School leaders are used to being told where they’re going wrong, and prominent among their critics are businesses. But if business wants better schools, it should dig deeper.
For according to a report published this week, few businesses are doing much to contribute, despite having a vested interest in a thriving education system.
Analysis by the Varkey Foundation, the philanthropic arm of the Dubai-based GEMS education group, shows that for the top 500 global firms, only 13% of their corporate social responsibility (CSR) budget went on education.
That is a long way from the proportion devoted to health-related projects. A 2012 study by the Center for Global Prosperity found that 53% of philanthropic spending by U.S. companies went towards health and medical services.
Few would disagree with health taking top priority, but the disparity with education is significant. And it is even more telling when you consider the role education can play in lifting people out of poverty, and away from the sort of conditions where disease can thrive.
But what makes it a matter of contention is that business is among the harshest critics of our education system.
Schools, business leaders tell us, are failing to teach functional literacy and numeracy. They are not turning out students who are ready for work. They are not producing enough scientists and engineers, let alone enough IT experts.
And yet, while business is quick to criticize, it is slow to put its hand in its pockets.
Of course, there are notable exceptions. The Varkey Foundation reports that the Global Fortune 500 still spend the not insignificant sum $2.6bn on education each year.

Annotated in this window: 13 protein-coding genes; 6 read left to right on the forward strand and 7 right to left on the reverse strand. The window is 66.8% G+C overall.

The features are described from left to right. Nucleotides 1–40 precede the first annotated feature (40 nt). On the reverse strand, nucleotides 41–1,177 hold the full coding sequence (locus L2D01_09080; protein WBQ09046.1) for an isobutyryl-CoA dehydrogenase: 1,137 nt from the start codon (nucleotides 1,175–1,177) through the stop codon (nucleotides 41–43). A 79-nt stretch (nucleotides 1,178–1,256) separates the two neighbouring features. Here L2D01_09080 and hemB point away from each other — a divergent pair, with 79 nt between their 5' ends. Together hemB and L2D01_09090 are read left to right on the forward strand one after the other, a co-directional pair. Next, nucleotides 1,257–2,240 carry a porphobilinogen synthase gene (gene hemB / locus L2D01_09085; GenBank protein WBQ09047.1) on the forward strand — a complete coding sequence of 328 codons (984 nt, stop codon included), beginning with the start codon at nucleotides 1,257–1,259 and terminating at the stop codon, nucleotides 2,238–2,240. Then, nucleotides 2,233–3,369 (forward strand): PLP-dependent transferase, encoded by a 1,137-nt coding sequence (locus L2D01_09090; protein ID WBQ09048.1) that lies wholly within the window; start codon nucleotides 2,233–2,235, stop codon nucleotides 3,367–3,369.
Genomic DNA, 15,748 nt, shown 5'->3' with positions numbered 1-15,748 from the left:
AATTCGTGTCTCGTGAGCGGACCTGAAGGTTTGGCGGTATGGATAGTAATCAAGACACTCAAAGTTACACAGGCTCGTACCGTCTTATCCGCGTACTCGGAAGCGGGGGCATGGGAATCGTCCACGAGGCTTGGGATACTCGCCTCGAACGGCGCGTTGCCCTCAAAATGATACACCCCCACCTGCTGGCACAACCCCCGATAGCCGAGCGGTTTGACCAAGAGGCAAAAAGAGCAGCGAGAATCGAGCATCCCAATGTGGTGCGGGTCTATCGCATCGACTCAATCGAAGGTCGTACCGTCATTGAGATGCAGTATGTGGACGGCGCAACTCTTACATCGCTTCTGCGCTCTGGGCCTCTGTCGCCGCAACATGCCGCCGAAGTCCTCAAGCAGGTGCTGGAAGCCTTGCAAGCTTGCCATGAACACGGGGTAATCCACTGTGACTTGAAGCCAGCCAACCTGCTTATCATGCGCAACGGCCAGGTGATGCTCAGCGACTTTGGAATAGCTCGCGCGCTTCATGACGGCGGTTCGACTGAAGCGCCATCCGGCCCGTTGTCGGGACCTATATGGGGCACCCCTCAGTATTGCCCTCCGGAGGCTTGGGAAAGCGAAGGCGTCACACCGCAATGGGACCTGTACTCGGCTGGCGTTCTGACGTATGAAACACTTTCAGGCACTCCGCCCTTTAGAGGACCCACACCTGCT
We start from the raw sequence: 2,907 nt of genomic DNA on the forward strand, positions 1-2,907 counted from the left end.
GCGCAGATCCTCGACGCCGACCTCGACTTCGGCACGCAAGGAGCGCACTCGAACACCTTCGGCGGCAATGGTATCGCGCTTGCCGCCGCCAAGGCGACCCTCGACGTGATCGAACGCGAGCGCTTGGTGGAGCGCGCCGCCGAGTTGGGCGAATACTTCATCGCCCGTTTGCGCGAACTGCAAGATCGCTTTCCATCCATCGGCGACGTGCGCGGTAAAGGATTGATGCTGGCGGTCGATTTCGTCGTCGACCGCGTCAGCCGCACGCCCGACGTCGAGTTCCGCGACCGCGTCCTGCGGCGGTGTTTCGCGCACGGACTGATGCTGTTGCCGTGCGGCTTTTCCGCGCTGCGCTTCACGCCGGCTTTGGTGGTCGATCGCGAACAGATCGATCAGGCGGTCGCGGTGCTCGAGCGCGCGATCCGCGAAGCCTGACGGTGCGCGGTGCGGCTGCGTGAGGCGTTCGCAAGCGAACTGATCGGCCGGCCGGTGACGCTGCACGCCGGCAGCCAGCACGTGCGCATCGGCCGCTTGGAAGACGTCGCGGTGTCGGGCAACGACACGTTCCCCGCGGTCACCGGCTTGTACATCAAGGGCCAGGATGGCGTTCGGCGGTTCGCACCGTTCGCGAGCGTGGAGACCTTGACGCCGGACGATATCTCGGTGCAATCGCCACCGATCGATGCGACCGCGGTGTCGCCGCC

And there are some big funders among them, as the table below of the top 10 education contributors shows:
Top 10 companies by education CSR spend
|Ranking||Company||Total education CSR spend ($U.S. million)||% of CSR spent on education|
|1||Banco Santander (Spain)||196.5||79|
|4||Exxon Mobil (U.S.)||115.5||39|
|9||Rio Tinto Group (U.K.)||81.6||27|
|10||Wells Fargo (U.S.)||81.6||24|
(Source: Varkey Foundation)
But while these companies can be justly proud of the amount they spend on education, there are many more for whom it appears to be of peripheral interest.
Many companies seem content to point out where schools are letting them down, but lack a willingness to help put it right, even when it is their long-term self-interest to do so.
Publication of the report was timed to coincide with the build up to the World Economic Forum, taking place in Davos this week, to promote the Business Backs Education campaign.
This campaign, launched by the Varkey Foundation in conjunction with UNESCO and Dubai Cares, challenges business to commit 20% of its CSR budget to education by 2020. This seems not only reasonable but achievable
And it is not just about the money. It’s also about working with schools to devise programs to make young people work-ready. It is about providing placements for students. And it is about making sure there are training opportunities for people to enter the workforce, rather than assuming someone else will pick up the slack.
It’s not good enough just to criticize: businesses need to roll their sleeves up and get stuck in.
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